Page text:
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Daily Howler: Tierney types a tired old tale. But how should a Democrat answer?
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THE LOGIC OF BORROW AND SPEND! Tierney types a tired old tale. But how should a Democrat answer? // link // print // previous // next //
SATURDAY, MAY 7, 2005

THE LOGIC OF BORROW AND SPEND: We’ve received e-mails each day this week which sound just like this John Tierney column—a column in which the Times’ newest typist shows that he doesn’t understand the logic of borrow and spend. Does Social Security have a trust fund? Or is that trust fund just a big “hoax?” Democrats need to understand the logic of these scripted issues. If they want to prevail in this endless debate, Democrats need to understand the logic of borrow and spend.

And quite plainly, Tierney doesn’t. What follows is the first of four paragraphs where he makes it clear that he is baffled by the basic concepts involved here. We’ve all heard these claims a thousand times. Dems need to know how to answer:

TIERNEY (5/7/05): My Social Security, far from being a guarantee, comes with a political risk that will become clear around 2017, when I'll be 64. That's when the Social Security Administration expects to start paying out more than it collects in taxes.

In theory, there is a trust fund to cover this shortfall. When Congress sharply raised Social Security taxes in the 1980's, the idea was to generate surpluses during the baby boomers' working years that would finance our retirement. Instead, Congress spent our money, leaving the Social Security trust fund with a file cabinet full of i.o.u.'s in the form of Treasury bills.

Uh-oh! Boomers were trying to build a surplus which would pay for their retirement. “In theory,” there is such a fund, Tierney says. But uh-oh! “Instead, Congress spent the money!” Congress thereby “left the Social Security trust fund with a file cabinet full of i.o.u.'s in the form of Treasury bills.” Please understand the logic expressed here. In theory, there is a fund. Instead, the money was “spent.”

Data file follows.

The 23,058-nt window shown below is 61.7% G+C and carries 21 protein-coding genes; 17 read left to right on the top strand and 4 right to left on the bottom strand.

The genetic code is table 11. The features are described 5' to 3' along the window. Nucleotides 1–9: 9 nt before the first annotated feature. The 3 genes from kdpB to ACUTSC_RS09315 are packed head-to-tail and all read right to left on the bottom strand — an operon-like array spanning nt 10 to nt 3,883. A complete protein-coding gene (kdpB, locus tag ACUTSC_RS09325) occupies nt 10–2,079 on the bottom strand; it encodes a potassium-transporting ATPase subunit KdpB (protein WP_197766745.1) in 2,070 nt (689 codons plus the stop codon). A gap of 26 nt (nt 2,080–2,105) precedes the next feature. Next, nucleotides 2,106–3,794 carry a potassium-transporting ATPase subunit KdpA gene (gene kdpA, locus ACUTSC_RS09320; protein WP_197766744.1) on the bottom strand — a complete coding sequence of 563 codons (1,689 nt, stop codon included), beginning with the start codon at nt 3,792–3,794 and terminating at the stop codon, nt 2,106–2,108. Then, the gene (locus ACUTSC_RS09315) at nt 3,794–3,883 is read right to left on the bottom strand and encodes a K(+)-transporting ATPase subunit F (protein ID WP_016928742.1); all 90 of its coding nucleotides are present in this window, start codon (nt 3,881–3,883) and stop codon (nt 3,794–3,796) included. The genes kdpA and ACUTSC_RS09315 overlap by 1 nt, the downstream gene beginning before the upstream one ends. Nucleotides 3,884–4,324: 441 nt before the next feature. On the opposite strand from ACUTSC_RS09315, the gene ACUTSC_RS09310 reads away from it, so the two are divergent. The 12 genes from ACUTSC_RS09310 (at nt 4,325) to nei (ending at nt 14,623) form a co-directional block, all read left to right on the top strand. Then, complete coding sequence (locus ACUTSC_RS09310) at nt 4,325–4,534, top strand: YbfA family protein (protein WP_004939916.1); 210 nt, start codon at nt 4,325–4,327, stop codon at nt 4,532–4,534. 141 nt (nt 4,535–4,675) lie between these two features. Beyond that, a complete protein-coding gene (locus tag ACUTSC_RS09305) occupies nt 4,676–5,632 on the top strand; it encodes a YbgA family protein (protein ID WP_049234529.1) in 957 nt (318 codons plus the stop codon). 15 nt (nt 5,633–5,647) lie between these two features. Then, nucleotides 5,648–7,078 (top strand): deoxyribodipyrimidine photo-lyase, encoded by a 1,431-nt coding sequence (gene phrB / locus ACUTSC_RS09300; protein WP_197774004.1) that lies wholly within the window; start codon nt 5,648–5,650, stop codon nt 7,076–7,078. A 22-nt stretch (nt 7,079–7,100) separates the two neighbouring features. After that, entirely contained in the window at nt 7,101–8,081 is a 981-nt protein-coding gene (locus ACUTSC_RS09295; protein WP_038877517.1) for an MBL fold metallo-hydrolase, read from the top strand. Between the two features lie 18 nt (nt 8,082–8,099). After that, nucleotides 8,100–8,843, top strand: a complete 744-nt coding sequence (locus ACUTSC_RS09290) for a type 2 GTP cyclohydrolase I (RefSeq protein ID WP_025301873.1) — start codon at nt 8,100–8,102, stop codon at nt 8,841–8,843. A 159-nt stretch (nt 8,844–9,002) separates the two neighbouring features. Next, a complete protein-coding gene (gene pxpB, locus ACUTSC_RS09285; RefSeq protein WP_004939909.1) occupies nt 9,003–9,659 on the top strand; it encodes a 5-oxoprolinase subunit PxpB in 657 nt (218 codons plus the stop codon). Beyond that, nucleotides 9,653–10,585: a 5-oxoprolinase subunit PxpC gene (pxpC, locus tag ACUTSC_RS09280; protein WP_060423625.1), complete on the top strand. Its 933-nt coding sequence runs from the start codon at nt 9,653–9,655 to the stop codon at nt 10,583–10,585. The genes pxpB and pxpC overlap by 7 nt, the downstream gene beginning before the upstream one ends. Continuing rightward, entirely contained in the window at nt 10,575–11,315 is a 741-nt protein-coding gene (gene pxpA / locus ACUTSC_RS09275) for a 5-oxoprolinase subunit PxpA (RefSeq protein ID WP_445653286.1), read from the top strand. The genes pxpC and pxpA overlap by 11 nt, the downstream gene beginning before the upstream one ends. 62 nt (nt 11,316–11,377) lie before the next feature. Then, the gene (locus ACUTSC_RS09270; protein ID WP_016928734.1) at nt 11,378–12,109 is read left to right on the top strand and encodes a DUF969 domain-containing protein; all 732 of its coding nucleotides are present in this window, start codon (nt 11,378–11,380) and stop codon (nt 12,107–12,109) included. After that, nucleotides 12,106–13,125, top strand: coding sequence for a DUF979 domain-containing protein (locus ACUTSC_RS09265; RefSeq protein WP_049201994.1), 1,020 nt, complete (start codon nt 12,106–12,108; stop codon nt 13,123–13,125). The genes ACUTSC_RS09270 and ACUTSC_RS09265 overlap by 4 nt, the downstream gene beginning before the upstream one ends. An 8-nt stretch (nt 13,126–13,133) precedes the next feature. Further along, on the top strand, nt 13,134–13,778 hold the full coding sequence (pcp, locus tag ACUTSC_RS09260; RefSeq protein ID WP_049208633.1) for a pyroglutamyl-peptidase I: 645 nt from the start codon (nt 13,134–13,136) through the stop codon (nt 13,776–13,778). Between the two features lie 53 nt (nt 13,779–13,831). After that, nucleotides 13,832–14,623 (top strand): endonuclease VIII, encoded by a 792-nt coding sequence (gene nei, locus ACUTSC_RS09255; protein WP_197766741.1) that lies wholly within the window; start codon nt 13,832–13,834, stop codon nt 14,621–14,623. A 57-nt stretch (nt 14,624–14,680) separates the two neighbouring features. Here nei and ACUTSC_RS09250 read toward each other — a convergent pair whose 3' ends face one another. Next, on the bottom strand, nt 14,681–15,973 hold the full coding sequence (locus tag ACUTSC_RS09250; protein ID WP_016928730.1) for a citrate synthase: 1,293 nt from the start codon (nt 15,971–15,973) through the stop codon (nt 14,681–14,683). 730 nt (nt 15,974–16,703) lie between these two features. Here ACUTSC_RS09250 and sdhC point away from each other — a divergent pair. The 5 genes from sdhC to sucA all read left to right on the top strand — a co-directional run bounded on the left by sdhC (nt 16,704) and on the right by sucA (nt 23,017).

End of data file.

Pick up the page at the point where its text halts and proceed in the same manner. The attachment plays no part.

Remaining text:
But Congress didn’t simply “spend” that money; before it did so, it borrowed it. Congress borrowed that money just as it borrows from a wide array of individuals and institutions—as it does every single year. Every year, Congress borrows money from the SS trustees—but it also borrows from Ross Perot, and it also borrows from big Chinese banks. And duh—after it borrows this money, it spends it. But does that mean that Ross Perot has a portfolio only “in theory?” No one would say this about Perot—and no one would say that Congress has left the Texas tyro “with a file cabinet full of IOUs.” But uh-oh! If that SS trust fund is just a “theory,” then Perot’s portfolio is just “theoretical” too. Tierney’s logic implies this claim—a claim that is so patently odd that no one on earth would advance it.

Always remember one key point of logic: That money from the SS trustees is borrowed, just like the money from Ross Perot and just like the money from those Chinese banks. The logic will eventually fall into place if you keep that key point in your mind. Indeed, Tierney implicitly acknowledges this when he talks about that pile of IOUs. And as he continues, he looks ahead with dread to the day when the SS money must be paid back:

TIERNEY (continuing directly): It's not a problem now, because for the next few years the baby boomers' taxes will provide an annual surplus for Social Security of about $100 billion, allowing Congress to dole out the extra money for its favorite causes, like farm subsidies and weapon systems and West Virginia buildings named after Robert Byrd. But in four years the surpluses start declining, and they turn into deficits around 2017, when Congress must begin repaying those i.o.u.'s.